Women entrepreneurs gain access to capital and robust business support from Women's Enterprise Organizations of Canada
By Jessica Kirby
Originally published in BCBusiness.
In 2018, Aki Kaltenbach had just gone vegan and was on the hunt for vegan seafood options, both for herself and for customers in her family’s Japanese restaurants. “To my surprise, I couldn’t find any,” she says. “So, I developed my own recipes and began serving them in our restaurants.”
Her recipes were a hit. Excellent customer feedback validated market demand for these products, and Kaltenbach knew she’d found her niche as an entrepreneur. She launched Save Da Sea and in 2019 made the leap into focusing on the company full-time.
Based in Victoria, Save Da Sea manufactures plant-based seafood made from whole foods. Besides serving up tasty vegan options like smoked salmon made from just nine ingredients, including carrots, and vegan tuna salad, complete with vegan mayo and a hint of lemon and pepper, Save Da Sea represents an important environmental movement.
“Our purpose is to provide delicious and easy alternatives that help consumers make better choices to eat sustainably,” Kaltenbach says.
Growing a business
Five years ago, she was working on Save Da Sea in a kitchen in the back of a hair salon and selling to a handful of independent grocery stores. Today, the company has a manufacturing facility with five full-time employees, and its products are available in 500 stores across Canada, including Whole Foods, Nature’s Fare, Choices and Save-On-Foods.
“Growing Save Da Sea is the hardest thing I have ever done,” Kaltenbach says. “People tell you how hard it is to run your own business, but it’s hard to truly understand it until you experience it for yourself. That said, the rewards far exceed the challenges.”
She is inspired by an incredible team and their passion for the business as they work on one of the most pressing issues of our time. “Our oceans face significant peril, with a predicted total collapse of global fisheries by 2048 due to human-led destruction and climate change,” she says. “By inspiring more people to shift to a plant-based diet, we can help relieve pressure on our oceans.”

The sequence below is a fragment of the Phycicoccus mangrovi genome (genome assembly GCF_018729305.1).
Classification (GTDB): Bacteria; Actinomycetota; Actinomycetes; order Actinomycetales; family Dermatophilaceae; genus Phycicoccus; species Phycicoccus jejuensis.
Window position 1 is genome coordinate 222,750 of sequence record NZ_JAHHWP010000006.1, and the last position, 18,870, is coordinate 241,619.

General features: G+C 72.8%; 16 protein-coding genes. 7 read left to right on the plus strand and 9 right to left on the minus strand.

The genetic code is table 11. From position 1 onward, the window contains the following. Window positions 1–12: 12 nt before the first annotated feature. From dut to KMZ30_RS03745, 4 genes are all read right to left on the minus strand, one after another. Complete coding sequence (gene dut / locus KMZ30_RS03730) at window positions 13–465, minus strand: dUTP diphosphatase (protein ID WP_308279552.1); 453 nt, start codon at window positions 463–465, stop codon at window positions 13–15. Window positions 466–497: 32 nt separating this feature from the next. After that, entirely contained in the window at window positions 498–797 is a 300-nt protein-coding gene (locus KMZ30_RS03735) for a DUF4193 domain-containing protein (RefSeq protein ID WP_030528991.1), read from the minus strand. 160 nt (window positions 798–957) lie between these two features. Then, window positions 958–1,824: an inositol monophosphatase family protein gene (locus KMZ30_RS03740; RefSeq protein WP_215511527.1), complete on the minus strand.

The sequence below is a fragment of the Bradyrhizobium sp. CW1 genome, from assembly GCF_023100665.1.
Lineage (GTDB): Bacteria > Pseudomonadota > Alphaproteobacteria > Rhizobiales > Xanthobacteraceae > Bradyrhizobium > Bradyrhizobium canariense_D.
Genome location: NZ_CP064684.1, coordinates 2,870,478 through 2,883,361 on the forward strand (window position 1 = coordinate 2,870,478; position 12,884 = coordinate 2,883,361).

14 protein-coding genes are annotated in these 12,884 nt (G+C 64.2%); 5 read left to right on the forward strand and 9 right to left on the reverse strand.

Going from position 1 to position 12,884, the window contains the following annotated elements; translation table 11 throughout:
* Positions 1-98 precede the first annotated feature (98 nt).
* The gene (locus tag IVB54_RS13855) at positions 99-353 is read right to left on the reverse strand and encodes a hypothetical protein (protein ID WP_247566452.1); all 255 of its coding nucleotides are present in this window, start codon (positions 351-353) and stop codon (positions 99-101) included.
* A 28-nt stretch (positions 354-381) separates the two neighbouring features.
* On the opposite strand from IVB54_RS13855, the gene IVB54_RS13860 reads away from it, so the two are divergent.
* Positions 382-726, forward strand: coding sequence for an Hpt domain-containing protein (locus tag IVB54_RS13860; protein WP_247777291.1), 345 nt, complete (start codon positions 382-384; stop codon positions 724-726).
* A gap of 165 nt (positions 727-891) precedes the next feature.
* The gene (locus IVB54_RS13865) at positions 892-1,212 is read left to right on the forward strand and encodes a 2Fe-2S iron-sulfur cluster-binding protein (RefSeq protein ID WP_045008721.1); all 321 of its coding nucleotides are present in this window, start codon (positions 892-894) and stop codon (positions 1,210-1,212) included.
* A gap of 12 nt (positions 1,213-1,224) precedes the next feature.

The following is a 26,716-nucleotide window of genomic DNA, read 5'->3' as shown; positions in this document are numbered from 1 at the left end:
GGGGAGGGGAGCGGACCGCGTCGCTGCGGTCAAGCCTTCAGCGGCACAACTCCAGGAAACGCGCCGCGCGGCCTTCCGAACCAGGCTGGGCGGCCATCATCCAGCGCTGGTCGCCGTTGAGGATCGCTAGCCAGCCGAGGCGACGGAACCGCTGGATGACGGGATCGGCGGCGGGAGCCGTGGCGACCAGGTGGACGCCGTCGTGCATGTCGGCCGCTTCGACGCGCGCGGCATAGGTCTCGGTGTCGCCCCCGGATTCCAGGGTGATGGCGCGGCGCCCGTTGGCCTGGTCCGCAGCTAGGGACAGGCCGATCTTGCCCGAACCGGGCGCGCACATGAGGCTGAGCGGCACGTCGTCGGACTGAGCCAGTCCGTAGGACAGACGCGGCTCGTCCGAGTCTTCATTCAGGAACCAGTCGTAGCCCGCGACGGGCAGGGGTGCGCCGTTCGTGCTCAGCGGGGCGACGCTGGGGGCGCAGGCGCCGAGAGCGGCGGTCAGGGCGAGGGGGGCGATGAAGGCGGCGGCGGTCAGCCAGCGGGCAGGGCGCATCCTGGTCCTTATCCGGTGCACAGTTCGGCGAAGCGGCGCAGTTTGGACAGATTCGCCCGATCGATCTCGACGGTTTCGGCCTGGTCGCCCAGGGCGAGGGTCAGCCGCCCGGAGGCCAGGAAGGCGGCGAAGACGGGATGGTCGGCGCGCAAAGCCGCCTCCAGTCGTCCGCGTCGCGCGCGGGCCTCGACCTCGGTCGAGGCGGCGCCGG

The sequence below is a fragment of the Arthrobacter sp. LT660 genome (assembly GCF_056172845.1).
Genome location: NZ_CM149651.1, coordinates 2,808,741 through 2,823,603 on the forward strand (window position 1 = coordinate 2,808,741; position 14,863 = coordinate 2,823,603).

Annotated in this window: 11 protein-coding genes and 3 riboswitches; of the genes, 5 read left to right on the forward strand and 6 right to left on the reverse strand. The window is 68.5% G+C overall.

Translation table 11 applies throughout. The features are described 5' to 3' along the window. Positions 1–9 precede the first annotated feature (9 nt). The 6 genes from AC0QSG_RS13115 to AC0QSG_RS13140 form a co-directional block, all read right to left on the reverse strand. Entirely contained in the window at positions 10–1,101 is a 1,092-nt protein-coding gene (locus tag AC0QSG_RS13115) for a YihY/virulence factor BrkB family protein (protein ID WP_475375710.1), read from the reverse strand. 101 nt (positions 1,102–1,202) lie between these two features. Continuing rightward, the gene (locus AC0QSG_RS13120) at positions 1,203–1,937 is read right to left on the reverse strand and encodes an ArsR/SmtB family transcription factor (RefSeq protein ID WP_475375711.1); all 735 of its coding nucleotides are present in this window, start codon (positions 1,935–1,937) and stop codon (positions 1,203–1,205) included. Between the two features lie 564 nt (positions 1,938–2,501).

WEOC and WeBC
Kaltenbach discovered Women’s Enterprise Organizations Canada (WEOC) through its BC partner, WeBC.
WEOC connects and celebrates Canada’s women’s entrepreneurial network by building expertise and expanding the potential of its members and their clients. The WEOC National Loan Program supports women entrepreneurs with loans up to $50,000 as they start, scale, grow and maintain their businesses. With flexible payment options and access to robust wrap-around services that set women entrepreneurs up for continued growth and success, WEOC’s National Loan Program takes an inclusive approach to lending.
It partners with provincial organizations like WeBC, which provides business support for women in all regions of BC.
“WEOC gave us a loan to fund the build of our state-of-the-art facility in Victoria,” Kaltenbach says. “Getting loans from traditional lenders such as banks for a business of our size is virtually impossible. The additional funds from WeBC and WEOC allowed us to invest in equipment to help increase our production capacity, thereby reducing our labour cost and that will allow us to achieve profitability by the end of 2024.”
Breaking down barriers
Access to capital remains a significant barrier for many women entrepreneurs seeking to start or grow their businesses. In 2021, the Government of Canada earmarked $55 million for the creation of a new national microloans fund, part of its Women Entrepreneurship Strategy. WEOC was selected as an administrator of the funding. As of December 31, 2023, the WEOC National Loan Program had approved 100 loans valued at more than $4.5 million dollars.
“We consistently hear that women entrepreneurs face significant barriers when it comes to funding their businesses,” says WEOC’s CEO Alison Kirkland, “but I am incredibly optimistic that programs like ours are making a difference to innovative entrepreneurs like Aki.”